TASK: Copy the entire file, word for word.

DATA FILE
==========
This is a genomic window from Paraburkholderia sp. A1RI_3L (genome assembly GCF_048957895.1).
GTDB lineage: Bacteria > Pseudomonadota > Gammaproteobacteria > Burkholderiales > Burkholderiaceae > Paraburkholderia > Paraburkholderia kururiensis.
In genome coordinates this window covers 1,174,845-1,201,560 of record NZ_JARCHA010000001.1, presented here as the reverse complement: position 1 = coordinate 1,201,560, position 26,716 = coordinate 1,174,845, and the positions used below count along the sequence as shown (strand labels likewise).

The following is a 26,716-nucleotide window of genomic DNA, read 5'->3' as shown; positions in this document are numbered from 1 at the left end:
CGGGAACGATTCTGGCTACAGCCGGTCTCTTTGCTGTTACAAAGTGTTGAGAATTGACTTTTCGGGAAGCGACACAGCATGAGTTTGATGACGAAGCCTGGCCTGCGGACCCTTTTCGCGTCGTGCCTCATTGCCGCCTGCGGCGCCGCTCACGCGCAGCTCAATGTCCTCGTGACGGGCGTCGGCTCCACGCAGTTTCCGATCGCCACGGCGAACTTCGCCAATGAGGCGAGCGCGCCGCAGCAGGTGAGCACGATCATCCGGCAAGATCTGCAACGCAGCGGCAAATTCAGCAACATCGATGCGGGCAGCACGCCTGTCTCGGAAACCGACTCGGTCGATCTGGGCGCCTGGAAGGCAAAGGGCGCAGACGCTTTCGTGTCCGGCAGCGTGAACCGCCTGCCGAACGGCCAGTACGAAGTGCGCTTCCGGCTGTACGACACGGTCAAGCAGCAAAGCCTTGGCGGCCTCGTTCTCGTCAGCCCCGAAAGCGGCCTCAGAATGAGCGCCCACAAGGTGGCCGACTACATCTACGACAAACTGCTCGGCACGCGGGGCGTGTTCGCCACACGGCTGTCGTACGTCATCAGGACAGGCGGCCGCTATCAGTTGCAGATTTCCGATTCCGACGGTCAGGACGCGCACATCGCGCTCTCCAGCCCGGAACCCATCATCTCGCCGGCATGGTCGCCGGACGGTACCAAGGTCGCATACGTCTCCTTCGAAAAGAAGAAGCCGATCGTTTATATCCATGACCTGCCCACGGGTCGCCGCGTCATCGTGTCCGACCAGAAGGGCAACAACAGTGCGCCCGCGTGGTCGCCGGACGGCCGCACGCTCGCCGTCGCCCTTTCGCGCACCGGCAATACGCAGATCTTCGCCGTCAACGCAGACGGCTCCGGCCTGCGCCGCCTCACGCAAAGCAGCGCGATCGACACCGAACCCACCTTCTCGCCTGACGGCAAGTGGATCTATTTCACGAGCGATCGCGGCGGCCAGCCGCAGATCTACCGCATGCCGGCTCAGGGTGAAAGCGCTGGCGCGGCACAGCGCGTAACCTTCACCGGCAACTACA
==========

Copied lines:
This is a genomic window from Paraburkholderia sp. A1RI_3L (genome assembly GCF_048957895.1).
GTDB lineage: Bacteria > Pseudomonadota > Gammaproteobacteria > Burkholderiales > Burkholderiaceae > Paraburkholderia > Paraburkholderia kururiensis.
In genome coordinates this window covers 1,174,845-1,201,560 of record NZ_JARCHA010000001.1, presented here as the reverse complement: position 1 = coordinate 1,201,560, position 26,716 = coordinate 1,174,845, and the positions used below count along the sequence as shown (strand labels likewise).

The following is a 26,716-nucleotide window of genomic DNA, read 5'->3' as shown; positions in this document are numbered from 1 at the left end:
CGGGAACGATTCTGGCTACAGCCGGTCTCTTTGCTGTTACAAAGTGTTGAGAATTGACTTTTCGGGAAGCGACACAGCATGAGTTTGATGACGAAGCCTGGCCTGCGGACCCTTTTCGCGTCGTGCCTCATTGCCGCCTGCGGCGCCGCTCACGCGCAGCTCAATGTCCTCGTGACGGGCGTCGGCTCCACGCAGTTTCCGATCGCCACGGCGAACTTCGCCAATGAGGCGAGCGCGCCGCAGCAGGTGAGCACGATCATCCGGCAAGATCTGCAACGCAGCGGCAAATTCAGCAACATCGATGCGGGCAGCACGCCTGTCTCGGAAACCGACTCGGTCGATCTGGGCGCCTGGAAGGCAAAGGGCGCAGACGCTTTCGTGTCCGGCAGCGTGAACCGCCTGCCGAACGGCCAGTACGAAGTGCGCTTCCGGCTGTACGACACGGTCAAGCAGCAAAGCCTTGGCGGCCTCGTTCTCGTCAGCCCCGAAAGCGGCCTCAGAATGAGCGCCCACAAGGTGGCCGACTACATCTACGACAAACTGCTCGGCACGCGGGGCGTGTTCGCCACACGGCTGTCGTACGTCATCAGGACAGGCGGCCGCTATCAGTTGCAGATTTCCGATTCCGACGGTCAGGACGCGCACATCGCGCTCTCCAGCCCGGAACCCATCATCTCGCCGGCATGGTCGCCGGACGGTACCAAGGTCGCATACGTCTCCTTCGAAAAGAAGAAGCCGATCGTTTATATCCATGACCTGCCCACGGGTCGCCGCGTCATCGTGTCCGACCAGAAGGGCAACAACAGTGCGCCCGCGTGGTCGCCGGACGGCCGCACGCTCGCCGTCGCCCTTTCGCGCACCGGCAATACGCAGATCTTCGCCGTCAACGCAGACGGCTCCGGCCTGCGCCGCCTCACGCAAAGCAGCGCGATCGACACCGAACCCACCTTCTCGCCTGACGGCAAGTGGATCTATTTCACGAGCGATCGCGGCGGCCAGCCGCAGATCTACCGCATGCCGGCTCAGGGTGAAAGCGCTGGCGCGGCACAGCGCGTAACCTTCACCGGCAACTACA